The poor Constituent Assembly might act with what delicacy and diplomacy it would; declare that it abjured meddling with its neighbours, foreign conquest, and so forth; but from the first this thing was to be predicted: that old Europe and new France could not subsist together. A Glorious Revolution, oversetting State–Prisons and Feudalism; publishing, with outburst of Federative Cannon, in face of all the Earth, that Appearance is not Reality, how shall it subsist amid Governments which, if Appearance is not Reality, are — one knows not what? In death feud, and internecine wrestle and battle, it shall subsist with them; not otherwise.

Rights of Man, printed on Cotton Handkerchiefs, in various dialects of human speech, pass over to the Frankfort Fair. (Toulongeon, i. 256.) What say we, Frankfort Fair? They have crossed Euphrates and the fabulous Hydaspes; wafted themselves beyond the Ural, Altai, Himmalayah: struck off from wood stereotypes, in angular Picture-writing, they are jabbered and jingled of in China and Japan. Where will it stop? Kien–Lung smells mischief; not the remotest Dalai–Lama shall now knead his dough-pills in peace. — Hateful to us; as is the Night! Bestir yourselves, ye Defenders of Order! They do bestir themselves: all Kings and Kinglets, with their spiritual temporal array, are astir; their brows clouded with menace. Diplomatic emissaries fly swift; Conventions, privy Conclaves assemble; and wise wigs wag, taking what counsel they can.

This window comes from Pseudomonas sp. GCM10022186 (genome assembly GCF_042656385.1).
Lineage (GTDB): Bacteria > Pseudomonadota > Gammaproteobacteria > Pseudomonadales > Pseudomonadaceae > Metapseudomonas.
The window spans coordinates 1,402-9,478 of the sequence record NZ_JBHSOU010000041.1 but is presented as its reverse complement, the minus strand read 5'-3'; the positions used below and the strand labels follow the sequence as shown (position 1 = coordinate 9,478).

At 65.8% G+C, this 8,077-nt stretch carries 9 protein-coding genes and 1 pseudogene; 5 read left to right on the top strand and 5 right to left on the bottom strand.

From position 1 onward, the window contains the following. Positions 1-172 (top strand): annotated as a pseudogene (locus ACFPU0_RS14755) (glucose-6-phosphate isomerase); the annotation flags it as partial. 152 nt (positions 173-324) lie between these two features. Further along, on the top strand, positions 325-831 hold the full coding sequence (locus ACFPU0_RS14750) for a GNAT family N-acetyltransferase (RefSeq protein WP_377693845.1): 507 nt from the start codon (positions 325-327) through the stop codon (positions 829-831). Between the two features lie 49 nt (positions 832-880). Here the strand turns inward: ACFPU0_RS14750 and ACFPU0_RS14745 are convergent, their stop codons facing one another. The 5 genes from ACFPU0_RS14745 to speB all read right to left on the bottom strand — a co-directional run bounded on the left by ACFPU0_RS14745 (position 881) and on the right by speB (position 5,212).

Also, as we said, the Pamphleteer draws pen, on this side and that: zealous fists beat the Pulpit-drum. Not without issue! Did not iron Birmingham, shouting ‘Church and King,’ itself knew not why, burst out, last July, into rage, drunkenness, and fire; and your Priestleys, and the like, dining there on that Bastille day, get the maddest singeing: scandalous to consider! In which same days, as we can remark, high Potentates, Austrian and Prussian, with Emigrants, were faring towards Pilnitz in Saxony; there, on the 27th of August, they, keeping to themselves what further ‘secret Treaty’ there might or might not be, did publish their hopes and their threatenings, their Declaration that it was ‘the common cause of Kings.’

Where a will to quarrel is, there is a way. Our readers remember that Pentecost–Night, Fourth of August 1789, when Feudalism fell in a few hours? The National Assembly, in abolishing Feudalism, promised that ‘compensation’ should be given; and did endeavour to give it. Nevertheless the Austrian Kaiser answers that his German Princes, for their part, cannot be unfeudalised; that they have Possessions in French Alsace, and Feudal Rights secured to them, for which no conceivable compensation will suffice. So this of the Possessioned Princes, ‘Princes Possessiones’ is bandied from Court to Court; covers acres of diplomatic paper at this day: a weariness to the world. Kaunitz argues from Vienna; Delessart responds from Paris, though perhaps not sharply enough. The Kaiser and his Possessioned Princes will too evidently come and take compensation — so much as they can get. Nay might one not partition France, as we have done Poland, and are doing; and so pacify it with a vengeance?